3 out of 5
Produced by: Jay and Ian Pellicci (recorded by)
Label: 54’40 or Fight!
Reading too deeply into things, after the dense, raucous rattle of Dilute’s debut, The Gypsy Valentine Curve – contained in an earthy cardboard-colored sleeve, stamped with a design of a broken, serrated and spiraling circle – comes the response: the comparatively dilute (nyuck) Grape Blueprints Pour Spinach Olive Grape, now in a clean, white sleeve, marked by a single open loop, the color of blood. An angsty rumble in the mud on album one, ascended into the heavens for downward-gazing contemplation on album two.
Yeah, reading too deeply.
Still, the noodly guitar and sudden explosions into anarchy and garbled shouts from lead singer Marty Anderson are repeated here, but drawn out into a much more languorous pace, stretched over two “acts” which each have something of a centerpiece: the 8+ minute Alphabet on part one, and the 10+ minute 0 on part two. These are sprawling, incredibly engaging tracks themselves, fully satisfying the interest sparked by Gypsy’s unpredictability. But the rest of Grape’s runtime isn’t so concerned with listener participation, as similar sounding wanderings – a vaguely jazzy pitter-patter, sometimes topped by Anderson’s creepy, creaky whisper-vocals – burble about pleasantly in support of those centerpieces, but without much of a sense of their own identity. Without glancing at the track listing, it’s an interesting experience of being lulled into safety before shaken awake by the pair of mini-epics. But there’s a sense we should be getting more from these other songs than we do.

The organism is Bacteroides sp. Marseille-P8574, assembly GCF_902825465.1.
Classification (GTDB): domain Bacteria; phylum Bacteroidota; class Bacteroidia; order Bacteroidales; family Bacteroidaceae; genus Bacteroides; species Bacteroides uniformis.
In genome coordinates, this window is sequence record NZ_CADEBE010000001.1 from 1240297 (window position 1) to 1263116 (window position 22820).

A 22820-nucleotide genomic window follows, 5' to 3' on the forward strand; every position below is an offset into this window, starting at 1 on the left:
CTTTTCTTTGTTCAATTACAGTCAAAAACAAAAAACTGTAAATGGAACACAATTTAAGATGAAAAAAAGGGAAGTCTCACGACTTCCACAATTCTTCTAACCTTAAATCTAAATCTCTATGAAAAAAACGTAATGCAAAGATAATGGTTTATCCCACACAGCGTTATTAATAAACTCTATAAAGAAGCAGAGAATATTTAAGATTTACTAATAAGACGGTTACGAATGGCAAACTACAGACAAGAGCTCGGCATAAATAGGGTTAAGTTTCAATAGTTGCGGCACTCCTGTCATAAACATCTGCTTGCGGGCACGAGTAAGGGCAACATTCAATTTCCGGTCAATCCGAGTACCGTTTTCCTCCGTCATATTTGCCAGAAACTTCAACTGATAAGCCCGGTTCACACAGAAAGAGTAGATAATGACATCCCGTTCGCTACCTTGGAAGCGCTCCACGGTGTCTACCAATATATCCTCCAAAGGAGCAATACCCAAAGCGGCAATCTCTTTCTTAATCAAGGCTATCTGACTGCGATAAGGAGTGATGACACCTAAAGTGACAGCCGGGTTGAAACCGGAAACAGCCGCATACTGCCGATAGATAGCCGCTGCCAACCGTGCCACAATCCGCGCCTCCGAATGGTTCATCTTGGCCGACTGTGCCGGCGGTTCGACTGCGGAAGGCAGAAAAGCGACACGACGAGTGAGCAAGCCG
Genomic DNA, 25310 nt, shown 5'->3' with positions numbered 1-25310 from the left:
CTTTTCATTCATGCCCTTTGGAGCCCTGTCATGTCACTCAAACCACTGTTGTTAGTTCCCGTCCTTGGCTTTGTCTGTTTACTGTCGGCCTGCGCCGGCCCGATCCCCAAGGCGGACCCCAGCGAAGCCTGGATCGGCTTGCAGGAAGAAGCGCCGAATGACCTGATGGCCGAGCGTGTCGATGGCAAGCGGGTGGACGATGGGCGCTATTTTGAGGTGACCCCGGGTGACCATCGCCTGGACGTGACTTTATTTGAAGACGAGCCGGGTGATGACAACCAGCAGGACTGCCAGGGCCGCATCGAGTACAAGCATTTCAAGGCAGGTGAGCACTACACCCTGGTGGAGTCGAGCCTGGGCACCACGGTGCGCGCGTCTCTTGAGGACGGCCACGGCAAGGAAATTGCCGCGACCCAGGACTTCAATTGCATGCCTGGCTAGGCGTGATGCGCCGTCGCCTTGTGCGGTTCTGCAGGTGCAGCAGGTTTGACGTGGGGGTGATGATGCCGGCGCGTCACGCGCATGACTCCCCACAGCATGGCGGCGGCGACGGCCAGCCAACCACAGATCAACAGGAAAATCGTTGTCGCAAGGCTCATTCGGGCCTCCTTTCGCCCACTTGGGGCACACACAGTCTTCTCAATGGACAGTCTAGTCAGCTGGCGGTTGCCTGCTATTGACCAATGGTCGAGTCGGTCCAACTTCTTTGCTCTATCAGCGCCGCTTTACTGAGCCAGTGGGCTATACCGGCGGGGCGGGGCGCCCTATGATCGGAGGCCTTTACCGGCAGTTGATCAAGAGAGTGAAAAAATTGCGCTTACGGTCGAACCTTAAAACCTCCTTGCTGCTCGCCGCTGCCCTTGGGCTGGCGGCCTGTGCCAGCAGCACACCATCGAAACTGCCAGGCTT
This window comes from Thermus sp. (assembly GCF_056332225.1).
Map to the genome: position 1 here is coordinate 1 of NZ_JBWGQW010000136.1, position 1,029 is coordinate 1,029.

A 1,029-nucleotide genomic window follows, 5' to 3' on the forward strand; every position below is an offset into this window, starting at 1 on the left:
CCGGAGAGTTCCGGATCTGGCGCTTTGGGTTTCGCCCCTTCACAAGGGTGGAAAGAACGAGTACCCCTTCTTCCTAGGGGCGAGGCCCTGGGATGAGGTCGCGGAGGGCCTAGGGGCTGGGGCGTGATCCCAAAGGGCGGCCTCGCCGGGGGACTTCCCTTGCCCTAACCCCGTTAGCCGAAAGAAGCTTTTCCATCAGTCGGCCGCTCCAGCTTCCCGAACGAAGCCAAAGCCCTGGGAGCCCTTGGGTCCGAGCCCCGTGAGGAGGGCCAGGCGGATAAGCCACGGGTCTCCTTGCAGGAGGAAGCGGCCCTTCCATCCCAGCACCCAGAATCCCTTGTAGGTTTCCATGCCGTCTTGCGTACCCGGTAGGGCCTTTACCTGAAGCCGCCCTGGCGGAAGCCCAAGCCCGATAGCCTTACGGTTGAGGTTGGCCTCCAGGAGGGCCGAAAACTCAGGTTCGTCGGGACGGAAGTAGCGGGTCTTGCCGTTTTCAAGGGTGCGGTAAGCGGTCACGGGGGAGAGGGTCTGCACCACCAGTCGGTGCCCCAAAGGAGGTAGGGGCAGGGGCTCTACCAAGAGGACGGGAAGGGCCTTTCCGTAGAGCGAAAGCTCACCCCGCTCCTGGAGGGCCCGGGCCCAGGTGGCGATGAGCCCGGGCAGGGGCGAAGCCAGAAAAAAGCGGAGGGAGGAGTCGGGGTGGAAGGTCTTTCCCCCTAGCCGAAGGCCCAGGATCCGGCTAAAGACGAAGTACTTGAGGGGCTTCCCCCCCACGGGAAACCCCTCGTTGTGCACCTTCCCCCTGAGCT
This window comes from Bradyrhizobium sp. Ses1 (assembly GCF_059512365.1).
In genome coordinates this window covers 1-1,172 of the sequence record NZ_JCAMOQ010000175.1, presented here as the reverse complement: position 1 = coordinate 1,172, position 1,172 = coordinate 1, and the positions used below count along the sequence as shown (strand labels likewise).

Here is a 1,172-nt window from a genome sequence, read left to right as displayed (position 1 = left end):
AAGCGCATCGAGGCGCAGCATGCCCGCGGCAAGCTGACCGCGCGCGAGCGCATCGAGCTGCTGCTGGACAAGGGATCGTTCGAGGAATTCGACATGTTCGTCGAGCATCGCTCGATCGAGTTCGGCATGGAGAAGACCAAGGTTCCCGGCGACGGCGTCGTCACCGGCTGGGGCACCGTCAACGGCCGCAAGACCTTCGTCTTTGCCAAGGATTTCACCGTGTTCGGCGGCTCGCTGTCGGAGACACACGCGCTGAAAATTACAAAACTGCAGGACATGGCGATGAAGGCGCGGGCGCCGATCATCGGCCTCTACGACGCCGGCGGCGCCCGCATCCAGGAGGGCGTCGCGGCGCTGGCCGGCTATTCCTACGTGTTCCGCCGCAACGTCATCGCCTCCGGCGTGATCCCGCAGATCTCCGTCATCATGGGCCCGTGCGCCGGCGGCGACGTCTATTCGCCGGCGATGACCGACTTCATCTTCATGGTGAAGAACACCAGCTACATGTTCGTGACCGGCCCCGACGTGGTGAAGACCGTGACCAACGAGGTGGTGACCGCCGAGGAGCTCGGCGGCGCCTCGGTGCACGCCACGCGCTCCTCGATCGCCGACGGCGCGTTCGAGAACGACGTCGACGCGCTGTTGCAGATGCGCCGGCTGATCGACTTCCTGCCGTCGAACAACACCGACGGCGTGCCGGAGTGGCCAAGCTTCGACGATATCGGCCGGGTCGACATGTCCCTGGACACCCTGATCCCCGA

While Gypsy is definitely the place to start, Grape Blueprint is an interesting cool down record to toss on right afterwards. It’s not nearly as arresting, but the highlights definitely make it worth it.